1950s Kay K-22 Jumbo Flattop Guitar

This big old 17" ladder-braced brute is owned by a good customer of mine who stopped-by for some while-you-wait repairs to his guitars. This was a recent purchase of his and the seller guaranteed it as "good action" when he bought it. He'd shown me pictures of it via email and I summarily rolled my eyes because, frankly, I know old Kays.

When it arrived, of course, the neck was loose in the joint and the action was a mile high -- hence why it came here! My work on it today was to go to war with it: double-bolting the neck joint through the soundhole, a fret level/dress, new bone nut and saddle, and much resculpting of the original bridge to get the saddle slot in the right place (Kay always mounted them 1/8" too forward) and convert it to a pin-loaded type. We originally set it up per his request as a slide guitar (hair-above 3/32" action overall as in the pics) but by the time he left we'd dropped the action down so it'd be an open G fingerpicker with standard 3/32" to 1/16" bass to treble action.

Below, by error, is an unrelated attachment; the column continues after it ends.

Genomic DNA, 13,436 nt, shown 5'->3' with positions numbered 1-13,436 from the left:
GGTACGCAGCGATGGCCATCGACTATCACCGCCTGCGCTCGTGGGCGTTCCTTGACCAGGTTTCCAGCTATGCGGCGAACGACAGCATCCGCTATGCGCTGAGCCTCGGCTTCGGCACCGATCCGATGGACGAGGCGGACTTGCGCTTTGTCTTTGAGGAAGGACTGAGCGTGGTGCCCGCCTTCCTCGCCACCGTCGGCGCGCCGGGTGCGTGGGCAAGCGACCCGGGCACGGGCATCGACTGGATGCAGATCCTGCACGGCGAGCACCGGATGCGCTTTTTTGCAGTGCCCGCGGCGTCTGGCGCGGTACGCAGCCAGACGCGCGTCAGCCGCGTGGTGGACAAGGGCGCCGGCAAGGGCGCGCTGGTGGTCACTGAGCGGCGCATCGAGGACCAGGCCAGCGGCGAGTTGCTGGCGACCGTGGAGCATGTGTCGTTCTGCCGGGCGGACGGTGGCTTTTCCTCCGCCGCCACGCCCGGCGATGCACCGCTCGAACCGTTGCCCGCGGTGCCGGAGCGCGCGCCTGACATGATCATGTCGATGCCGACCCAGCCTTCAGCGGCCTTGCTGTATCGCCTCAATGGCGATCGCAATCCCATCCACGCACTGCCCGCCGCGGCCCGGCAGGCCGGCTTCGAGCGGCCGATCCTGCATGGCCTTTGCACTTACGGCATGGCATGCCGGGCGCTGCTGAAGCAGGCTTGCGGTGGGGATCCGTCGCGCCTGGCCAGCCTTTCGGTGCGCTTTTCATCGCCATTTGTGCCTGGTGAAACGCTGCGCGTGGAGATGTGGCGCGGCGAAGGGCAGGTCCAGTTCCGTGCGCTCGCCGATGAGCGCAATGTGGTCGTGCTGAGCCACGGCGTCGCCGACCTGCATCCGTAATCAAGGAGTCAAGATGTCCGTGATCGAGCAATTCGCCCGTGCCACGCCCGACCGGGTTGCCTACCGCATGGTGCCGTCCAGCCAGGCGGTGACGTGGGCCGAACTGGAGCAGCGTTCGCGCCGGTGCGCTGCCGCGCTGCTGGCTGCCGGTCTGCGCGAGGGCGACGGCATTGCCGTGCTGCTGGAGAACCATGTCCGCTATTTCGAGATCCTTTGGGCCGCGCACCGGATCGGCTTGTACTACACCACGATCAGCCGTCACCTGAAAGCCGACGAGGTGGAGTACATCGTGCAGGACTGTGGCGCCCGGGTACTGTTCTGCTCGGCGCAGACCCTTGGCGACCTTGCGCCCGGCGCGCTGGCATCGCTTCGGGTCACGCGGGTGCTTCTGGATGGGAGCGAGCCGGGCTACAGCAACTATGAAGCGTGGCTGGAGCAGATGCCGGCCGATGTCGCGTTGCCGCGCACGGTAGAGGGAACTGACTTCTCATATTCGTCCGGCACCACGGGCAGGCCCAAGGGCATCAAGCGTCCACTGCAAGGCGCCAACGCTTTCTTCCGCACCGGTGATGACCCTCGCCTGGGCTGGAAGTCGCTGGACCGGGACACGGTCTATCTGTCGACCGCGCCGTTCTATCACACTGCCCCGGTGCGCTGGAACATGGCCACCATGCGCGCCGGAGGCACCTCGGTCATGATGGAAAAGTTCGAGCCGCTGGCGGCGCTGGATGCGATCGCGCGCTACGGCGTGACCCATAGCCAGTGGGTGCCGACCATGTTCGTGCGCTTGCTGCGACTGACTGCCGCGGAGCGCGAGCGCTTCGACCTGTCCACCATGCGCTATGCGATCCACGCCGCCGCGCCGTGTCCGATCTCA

After work, the guitar has a nice, wide-open, mellow tone. Like a lot of flattop Kays, the treble has some roll-off which is the reason why it went from the idea of a biting slide guitar to a fingerpicking box.

The top is solid spruce and the back and sides are laminate mahogany. It's got a mahogany neck and Brazilian rosewood headstock veneer, fretboard, and bridge. The guitar itself is original spare the pins all-around, nut, and saddle.

Oops -- we also replaced the missing Kay emblem with a repro one, too. Some of the edge headstock binding was reglued as well (typical). 

This guitar has a 1 5/8" nut width and a fast, 50s/60s Gibson electric-style C-shaped profile.

A small amount of relief in the neck was dialed-out in a fret level/dress. Note the brass frets and pseudo-Gibson inlay. The long 25 3/4" scale, however, is certainly not very "Gibson."

Despite the screws, we also glued the pickguard back down for good measure.

My Dremel cut-off wheel made short work of adding a new saddle slot (in the right place) and reshaping the rear of the bridge (which was already cut-down per the original arrangement) to allow pins.

It's certainly a beater but it is crack free.

Original, bent, Kluson tuners are still working fine.

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